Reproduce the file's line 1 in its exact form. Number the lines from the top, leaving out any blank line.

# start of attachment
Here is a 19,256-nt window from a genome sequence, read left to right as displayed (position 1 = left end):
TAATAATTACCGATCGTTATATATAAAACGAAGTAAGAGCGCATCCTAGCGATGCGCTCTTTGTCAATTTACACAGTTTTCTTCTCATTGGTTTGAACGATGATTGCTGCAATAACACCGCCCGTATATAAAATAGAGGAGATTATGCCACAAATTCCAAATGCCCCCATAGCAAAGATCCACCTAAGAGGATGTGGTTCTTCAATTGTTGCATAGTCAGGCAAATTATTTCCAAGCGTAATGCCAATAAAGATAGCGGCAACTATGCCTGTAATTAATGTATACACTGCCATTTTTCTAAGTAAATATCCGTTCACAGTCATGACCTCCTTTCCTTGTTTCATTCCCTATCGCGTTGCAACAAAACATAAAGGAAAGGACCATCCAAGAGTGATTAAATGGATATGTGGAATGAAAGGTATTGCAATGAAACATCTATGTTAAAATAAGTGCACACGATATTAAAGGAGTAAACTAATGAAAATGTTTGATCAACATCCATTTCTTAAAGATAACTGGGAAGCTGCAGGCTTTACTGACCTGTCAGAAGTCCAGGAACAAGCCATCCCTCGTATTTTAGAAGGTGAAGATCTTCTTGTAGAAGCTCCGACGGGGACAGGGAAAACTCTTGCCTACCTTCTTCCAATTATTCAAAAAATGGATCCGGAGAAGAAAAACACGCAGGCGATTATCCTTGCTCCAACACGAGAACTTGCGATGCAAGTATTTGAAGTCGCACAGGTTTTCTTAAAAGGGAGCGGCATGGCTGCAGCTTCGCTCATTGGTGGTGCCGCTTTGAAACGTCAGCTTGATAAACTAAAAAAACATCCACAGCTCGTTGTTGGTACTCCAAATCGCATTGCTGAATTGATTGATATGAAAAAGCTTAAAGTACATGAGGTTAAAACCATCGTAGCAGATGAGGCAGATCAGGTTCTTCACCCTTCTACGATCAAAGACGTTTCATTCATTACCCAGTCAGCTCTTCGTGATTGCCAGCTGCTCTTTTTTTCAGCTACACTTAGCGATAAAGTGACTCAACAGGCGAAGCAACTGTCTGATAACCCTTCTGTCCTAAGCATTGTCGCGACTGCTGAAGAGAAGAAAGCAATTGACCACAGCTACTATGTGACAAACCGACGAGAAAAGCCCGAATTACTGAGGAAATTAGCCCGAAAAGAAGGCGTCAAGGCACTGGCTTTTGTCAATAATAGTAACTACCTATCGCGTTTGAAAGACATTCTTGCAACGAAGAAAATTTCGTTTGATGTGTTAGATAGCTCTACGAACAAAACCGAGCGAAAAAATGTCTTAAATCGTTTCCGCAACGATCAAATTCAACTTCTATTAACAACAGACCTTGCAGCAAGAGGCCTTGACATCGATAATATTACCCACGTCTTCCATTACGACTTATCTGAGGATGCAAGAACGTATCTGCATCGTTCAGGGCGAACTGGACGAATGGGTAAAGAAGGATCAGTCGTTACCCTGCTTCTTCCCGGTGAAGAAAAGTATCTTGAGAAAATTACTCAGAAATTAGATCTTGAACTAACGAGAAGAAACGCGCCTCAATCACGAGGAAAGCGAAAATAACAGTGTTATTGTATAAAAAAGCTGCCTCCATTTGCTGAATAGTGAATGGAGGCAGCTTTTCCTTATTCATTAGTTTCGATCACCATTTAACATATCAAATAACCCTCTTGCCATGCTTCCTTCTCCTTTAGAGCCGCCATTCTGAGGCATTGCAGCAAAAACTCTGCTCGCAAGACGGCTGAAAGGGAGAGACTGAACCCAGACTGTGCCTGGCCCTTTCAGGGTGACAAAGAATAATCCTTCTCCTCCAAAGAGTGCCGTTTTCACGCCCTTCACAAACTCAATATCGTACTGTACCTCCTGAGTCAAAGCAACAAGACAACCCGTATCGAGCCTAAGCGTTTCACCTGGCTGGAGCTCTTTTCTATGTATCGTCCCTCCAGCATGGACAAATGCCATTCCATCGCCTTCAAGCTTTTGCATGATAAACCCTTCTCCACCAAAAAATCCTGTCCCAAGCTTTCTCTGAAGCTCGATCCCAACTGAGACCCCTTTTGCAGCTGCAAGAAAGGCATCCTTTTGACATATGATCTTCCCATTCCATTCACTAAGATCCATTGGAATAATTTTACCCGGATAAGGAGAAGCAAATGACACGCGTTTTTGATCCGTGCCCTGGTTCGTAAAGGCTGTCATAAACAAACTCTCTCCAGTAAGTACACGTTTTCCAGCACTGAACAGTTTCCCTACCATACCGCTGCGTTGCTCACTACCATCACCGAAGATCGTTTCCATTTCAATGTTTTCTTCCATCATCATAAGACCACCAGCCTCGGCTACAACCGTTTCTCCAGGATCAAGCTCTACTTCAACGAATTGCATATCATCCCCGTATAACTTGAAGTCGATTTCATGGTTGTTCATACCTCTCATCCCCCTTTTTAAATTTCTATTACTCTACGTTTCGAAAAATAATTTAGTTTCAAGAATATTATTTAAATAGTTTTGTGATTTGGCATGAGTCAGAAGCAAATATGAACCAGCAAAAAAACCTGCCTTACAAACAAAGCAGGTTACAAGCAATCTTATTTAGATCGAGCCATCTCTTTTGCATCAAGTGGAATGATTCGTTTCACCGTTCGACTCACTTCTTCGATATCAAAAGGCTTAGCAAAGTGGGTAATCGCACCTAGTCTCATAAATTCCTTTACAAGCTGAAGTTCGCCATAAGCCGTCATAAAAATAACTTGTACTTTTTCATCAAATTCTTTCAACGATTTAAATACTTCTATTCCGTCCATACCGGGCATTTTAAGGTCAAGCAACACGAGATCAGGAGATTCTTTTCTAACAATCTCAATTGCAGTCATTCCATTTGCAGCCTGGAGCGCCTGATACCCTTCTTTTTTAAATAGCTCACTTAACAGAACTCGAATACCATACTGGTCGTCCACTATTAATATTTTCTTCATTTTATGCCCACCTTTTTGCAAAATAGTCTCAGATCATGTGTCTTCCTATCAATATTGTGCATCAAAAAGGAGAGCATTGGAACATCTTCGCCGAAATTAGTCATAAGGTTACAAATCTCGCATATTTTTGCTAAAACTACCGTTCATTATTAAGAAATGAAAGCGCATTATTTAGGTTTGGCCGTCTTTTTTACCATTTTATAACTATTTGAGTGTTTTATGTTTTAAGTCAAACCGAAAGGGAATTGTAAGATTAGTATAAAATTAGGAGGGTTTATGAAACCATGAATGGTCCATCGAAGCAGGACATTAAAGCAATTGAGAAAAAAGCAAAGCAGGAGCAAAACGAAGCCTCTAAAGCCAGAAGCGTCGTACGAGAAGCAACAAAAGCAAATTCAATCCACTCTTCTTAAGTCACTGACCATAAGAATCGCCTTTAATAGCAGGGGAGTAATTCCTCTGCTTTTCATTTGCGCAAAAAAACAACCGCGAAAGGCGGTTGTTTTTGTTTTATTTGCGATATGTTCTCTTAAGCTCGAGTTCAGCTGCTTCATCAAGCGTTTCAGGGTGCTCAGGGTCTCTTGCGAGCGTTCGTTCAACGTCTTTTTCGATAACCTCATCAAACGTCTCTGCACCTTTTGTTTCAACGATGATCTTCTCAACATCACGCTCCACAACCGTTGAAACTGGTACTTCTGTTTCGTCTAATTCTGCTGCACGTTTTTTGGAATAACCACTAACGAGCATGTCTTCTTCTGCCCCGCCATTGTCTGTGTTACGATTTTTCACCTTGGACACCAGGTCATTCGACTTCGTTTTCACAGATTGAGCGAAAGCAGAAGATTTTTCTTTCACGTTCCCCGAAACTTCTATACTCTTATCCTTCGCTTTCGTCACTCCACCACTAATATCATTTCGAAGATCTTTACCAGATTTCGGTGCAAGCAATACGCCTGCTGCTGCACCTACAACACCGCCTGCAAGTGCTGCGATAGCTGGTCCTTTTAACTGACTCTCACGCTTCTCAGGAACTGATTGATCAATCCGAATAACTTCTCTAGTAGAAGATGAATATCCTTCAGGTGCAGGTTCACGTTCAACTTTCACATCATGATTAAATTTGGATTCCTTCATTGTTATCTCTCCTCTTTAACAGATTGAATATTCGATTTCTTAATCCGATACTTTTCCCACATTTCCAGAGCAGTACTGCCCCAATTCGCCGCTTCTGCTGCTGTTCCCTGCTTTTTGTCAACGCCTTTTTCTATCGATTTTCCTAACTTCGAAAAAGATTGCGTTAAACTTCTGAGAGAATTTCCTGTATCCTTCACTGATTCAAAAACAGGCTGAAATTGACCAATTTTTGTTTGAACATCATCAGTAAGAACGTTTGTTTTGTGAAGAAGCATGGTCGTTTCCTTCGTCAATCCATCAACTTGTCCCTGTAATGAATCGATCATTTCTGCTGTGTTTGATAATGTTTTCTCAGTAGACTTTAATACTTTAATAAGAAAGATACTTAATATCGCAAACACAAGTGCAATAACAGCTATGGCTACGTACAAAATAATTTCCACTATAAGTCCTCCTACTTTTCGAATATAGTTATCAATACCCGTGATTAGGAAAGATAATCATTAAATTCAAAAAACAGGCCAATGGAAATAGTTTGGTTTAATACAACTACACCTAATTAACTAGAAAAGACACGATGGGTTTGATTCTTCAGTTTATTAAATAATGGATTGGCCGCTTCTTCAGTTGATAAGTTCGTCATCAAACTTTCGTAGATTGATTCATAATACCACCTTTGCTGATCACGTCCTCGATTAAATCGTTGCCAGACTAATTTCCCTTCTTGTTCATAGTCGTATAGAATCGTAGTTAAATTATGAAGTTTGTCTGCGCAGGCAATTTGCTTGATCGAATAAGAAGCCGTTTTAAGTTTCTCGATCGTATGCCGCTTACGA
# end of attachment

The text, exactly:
Here is a 19,256-nt window from a genome sequence, read left to right as displayed (position 1 = left end):